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Imagine that I am running for public office—say, president of the United States—and I claim to be a “committed secular progressive.”

You say, “But Professor George, you're no such thing. You're not secular—you’re Catholic; you're not progressive—you’re conservative.”

I reply, “Hey, but I was educated by secular progressives. I went to Swarthmore, then Harvard, then Oxford: All secular institutions dominated by progressives. I teach at Princeton—super secular and progressive. I learned the secular progressive catechism. I know it by heart. I can quote it to you verbatim. My secular progressive teachers largely shaped who I am. I'm grateful to them every day for the fine education they provided. That's part of my life, man.

“And you know what else? It’s in my family! My maternal grandfather was a secularist. He was an anti-clerical Italian. He was even a freemason. I loved and adored that man. He was a big influence on me!”

You say, “But professor, you don't believe the doctrines of secular progressivism. You're pro-life! You believe that marriage is the conjugal union of husband and wife. You think that Jack Phillips shouldn't be forced to design and bake cakes for gay weddings and that the Little Sisters of the Poor ought not to be forced to provide or facilitate contraception. How can you claim to be a committed secular progressive?”

I reply, “Hey, like I said, man, it's who I am! It’s who I choose to be. It's my self-definition. My personal opinions are one thing, but they don't necessarily dictate what I think public policy should be. And you're just picking out a few issues. Look, I believe in helping the poor. I'm for reforming the criminal justice system. I'm against the death penalty. I believe in welcoming refugees and being humane in the treatment of immigrants, including the undocumented. Those values, to me, are at the heart of what it means to be a secular progressive. I don't want to get hung up on abortion, and gay marriage, and baking cakes, and that stuff. Being a secular progressive is really about fighting poverty, and being for criminal justice reform and other things that really matter in the lives of ordinary people. And, by the way, who are you to question my secular progressive faith? I define who I am, not you.”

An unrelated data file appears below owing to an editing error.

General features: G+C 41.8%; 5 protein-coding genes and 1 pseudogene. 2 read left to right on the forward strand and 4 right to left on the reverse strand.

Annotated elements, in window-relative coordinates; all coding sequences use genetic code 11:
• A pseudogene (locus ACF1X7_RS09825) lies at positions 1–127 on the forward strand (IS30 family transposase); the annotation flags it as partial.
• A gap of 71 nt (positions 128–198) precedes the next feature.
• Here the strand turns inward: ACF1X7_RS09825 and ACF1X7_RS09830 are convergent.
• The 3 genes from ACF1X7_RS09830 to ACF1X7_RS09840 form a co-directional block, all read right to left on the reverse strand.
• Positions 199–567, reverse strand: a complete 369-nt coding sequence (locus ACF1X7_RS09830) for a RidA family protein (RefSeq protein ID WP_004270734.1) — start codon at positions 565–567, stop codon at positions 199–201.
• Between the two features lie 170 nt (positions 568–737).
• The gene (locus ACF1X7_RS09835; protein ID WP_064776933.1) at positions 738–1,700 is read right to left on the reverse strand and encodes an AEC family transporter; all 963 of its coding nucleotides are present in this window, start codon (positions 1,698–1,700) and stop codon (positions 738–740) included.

You say, “But if you can just label yourself as a ‘committed secular progressive,’ despite your opposition to central planks of the secular progressive platform like ‘reproductive rights’ and ‘marriage equality,’ then what does it even mean to be a secular progressive?”

I reply, “Hey, it means what it means to me. Look man, if other politicians can attach to themselves labels like ‘devout Catholic,’ even though they support same-sex marriage and abortion—even government-funded abortion—and forcing Jack Phillips to bake gay-themed cakes and the Little Sisters to provide contraception, then surely I can label myself a secular progressive, even though I'm on the other side of those issues. If folks in the media decide to help them out by playing along with the claim that they are ‘devout Catholics,’ then what possible excuse could they have for denying me my self-identification as a ‘committed secular progressive’? If it works one way, then surely it works the other way, too. I mean, it's a two-way street. Right, man?”

Robert P. George is the McCormick Professor of Jurisprudence at Princeton University.

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